Groan. Here we go again with the battle cry of the unenlightened: “It’s a republic, not a democracy.” Ta-rah! So now these cockeyed town criers want us to ditch the democratic principles this nation fought so long to achieve and plump instead for a...
A what? An oligarchy? Governance by exclusion. Local tea party secretary Mike Crone and Mr. Bob Doster are two gentlemen desperate to have us believe a democracy is the opposite of a republic, which it most certainly is not. Today we elect representatives in a democratic republic.
Complaining about “liberal socialists” who teach that America is a democracy, Mr. Doster shrieks: “Thank God we are not.” But we are, Mr. Doster, do pay attention. It isn’t 1776 anymore. Please adjust your wig and set your timepiece forward 236 years.
That’s the tea party for you, though. And anyone who doesn’t agree with this blinkered bunch must be some kind of communist. Bring back 1950s-style McCarthysim and belch “socialist” and “liberal” like cusswords when their real meaning is “free” and “just”. I can’t let them get away with this. George Orwell warned against“words used in a consciously dishonest way.”
A Constitution that began “We, the People...” really meant “We, Only Some of the People”, because those who crafted it feared decisions made by the general populace. Therefore they blackballed the underprivileged.
So we want to return to the Framers’ original principles do we? Let’s then examine what the guys in the knee britches laid out and see if it flies today. Here goes:
Votes for white male landowners and wealthy merchants – absolutely! Votes for blacks – absolutely not! Votes for women? No ma’am. No votes for native Americans. No votes for Catholics, Jews or Quakers. No votes for white guys under 21 or any white males who didn’t own land, usually at least 50 acres, or property worth £40 - upwards of $5,000 in modern money. How many of today’s tricorn hat crowd, waving those mis-spelled, grammatically tortured, signs would qualify?
Strict adherence to the Constitution of 1776, is this what we really want? In 2012 that would be unjust, un-American.
No votes for anyone except to choose a representative for Congress. The president selected by electoral colleges (of rich guys) senators elected by States (rich guys again) and Supreme Court appointed by the president (a rich guy).
In the revolution, the cry for liberty was taken up vigorously by many working Americans but once the British had been shaken off they got a nasty surprise. They were shut out. And the wealthy who now had total control set about grabbing more land from the indigenous tribes and preserving the institution of slavery, both of which had been outlawed by the British.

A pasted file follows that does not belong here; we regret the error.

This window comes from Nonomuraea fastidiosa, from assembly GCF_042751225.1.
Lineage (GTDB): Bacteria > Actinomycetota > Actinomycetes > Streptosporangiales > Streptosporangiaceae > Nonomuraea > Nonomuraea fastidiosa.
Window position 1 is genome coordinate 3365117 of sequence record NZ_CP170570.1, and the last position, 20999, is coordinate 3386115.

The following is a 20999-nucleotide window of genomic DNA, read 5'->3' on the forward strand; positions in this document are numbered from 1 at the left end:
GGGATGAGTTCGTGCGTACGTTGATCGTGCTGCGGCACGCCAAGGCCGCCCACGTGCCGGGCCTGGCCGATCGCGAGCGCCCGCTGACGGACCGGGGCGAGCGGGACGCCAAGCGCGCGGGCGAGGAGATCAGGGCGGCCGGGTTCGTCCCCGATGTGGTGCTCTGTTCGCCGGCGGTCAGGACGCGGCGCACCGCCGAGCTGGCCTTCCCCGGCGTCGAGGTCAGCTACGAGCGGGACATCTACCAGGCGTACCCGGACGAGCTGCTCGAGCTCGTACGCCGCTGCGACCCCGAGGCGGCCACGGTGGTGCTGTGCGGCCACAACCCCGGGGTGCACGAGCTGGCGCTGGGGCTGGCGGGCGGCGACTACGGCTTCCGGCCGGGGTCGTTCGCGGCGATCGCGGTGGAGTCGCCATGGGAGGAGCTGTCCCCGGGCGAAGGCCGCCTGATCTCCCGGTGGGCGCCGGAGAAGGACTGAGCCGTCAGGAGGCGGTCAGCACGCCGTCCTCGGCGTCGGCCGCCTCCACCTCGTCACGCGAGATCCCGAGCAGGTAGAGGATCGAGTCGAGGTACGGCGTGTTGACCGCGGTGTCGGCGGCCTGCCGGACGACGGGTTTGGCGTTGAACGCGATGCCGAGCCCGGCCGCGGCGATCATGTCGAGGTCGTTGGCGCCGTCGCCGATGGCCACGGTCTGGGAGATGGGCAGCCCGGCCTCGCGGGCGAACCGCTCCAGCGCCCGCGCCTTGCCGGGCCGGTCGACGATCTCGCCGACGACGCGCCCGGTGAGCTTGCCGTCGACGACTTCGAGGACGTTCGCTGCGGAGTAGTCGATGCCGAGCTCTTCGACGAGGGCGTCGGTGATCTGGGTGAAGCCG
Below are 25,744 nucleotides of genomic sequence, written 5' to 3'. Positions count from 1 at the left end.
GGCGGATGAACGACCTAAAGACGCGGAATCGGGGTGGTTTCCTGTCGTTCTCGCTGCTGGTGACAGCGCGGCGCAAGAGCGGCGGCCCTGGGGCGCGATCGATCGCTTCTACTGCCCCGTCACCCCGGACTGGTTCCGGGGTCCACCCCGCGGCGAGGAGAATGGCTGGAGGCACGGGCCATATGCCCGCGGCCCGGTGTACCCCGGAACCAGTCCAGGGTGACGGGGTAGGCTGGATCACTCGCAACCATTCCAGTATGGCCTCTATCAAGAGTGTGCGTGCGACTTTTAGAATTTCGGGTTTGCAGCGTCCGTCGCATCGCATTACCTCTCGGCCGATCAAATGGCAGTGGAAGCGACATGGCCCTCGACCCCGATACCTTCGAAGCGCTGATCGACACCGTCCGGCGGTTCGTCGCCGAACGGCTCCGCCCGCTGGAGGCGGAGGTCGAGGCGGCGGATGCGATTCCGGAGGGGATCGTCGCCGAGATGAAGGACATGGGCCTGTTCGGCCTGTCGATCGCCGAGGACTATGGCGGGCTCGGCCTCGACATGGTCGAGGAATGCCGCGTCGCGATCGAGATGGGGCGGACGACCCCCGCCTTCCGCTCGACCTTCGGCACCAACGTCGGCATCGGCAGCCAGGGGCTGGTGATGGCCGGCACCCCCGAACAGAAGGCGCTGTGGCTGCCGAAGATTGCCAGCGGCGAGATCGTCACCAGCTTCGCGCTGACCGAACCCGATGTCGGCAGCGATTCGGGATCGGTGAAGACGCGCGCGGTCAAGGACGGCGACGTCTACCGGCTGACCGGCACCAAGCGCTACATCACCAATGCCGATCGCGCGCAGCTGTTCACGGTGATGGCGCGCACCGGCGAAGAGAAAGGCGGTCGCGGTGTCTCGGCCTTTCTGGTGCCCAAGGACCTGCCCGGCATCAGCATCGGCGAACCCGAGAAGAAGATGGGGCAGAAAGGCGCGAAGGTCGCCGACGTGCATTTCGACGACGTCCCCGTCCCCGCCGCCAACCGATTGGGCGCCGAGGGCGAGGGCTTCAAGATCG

The American Dream is one of freedom, equality and opportunity. But not in John Adams’ book; he denied poor citizens the vote, musing: “Every man who has not a farthing will demand an equal voice with any other.”
Therefore Mr. Crone is correct this time.“Our founders,” he writes “despised democracies whether direct or indirect and they said so on many occasions.” Despised? Well, what is true is that once free of British meddling America’s rich new masters feared majority rule and took steps to prevent working Americans from having a say. This is what he wants to go back to? Lady Liberty, tell them keep your tired, your poor...
It fell to Andrew Jackson to end what he called the monopoly of government by elites. He railed against “any prostitution of our Government to the advancement of the few at the expense of the many."
And over the following 200 years emancipation reached us all...
Um, should have, but not quite. In Georgia and elsewhere some legislators and pressure groups are setting up hurdles to deny certain sections of the public a voice. Old people, black people, young people, poor people, tired people...
Late at night during a House session last month local extremist candidate Paul Broun attempted to sneak through an amendment to gut the 1965 Voting Rights Bill and curtail the ballots of these Americans. He got caught and publicly shamed. Among those crying foul were his Republican colleagues Frank Wolf of Virginia and California’s Dan Lungren. Broun withdrew his amendment with a sniveling non-apology apology.
They’ll cite “voter fraud” as a reason for erecting barriers against the poor and it’s total baloney. In a recent study, New York University’s Brennan Center For Justice looked into all the listed “vivid anecdotes” and found no credible evidence. Individual voter fraud is as rare as rocking horse manure.
Conversely, the secretive right-wing American Legislative Exchange Council (ALEC) seeks to limit the individual’s rights in many states, although, once spotlighted, funding companies like Coke, Pepsi and Walmart hurriedly opted out.
My question: How insecure are you to feel threatened by the opinions of others? And if you’re using dirty tricks to skew the electorate you must be afraid you’d lose in November.
The electoral college system is way outdated. America is a country of people, not chunks of land or money. One man one vote is the only fair way and those clamoring for “states’ rights” are silencing citizens’ voices, robbing the individual of his freedom. In 2000 the people elected Al Gore but the government elected George W. Bush. No matter the obstacles, we must vote.
Let’s close with that Winston Churchill quote: “Democracy is the worst form of government - except for all those other forms.”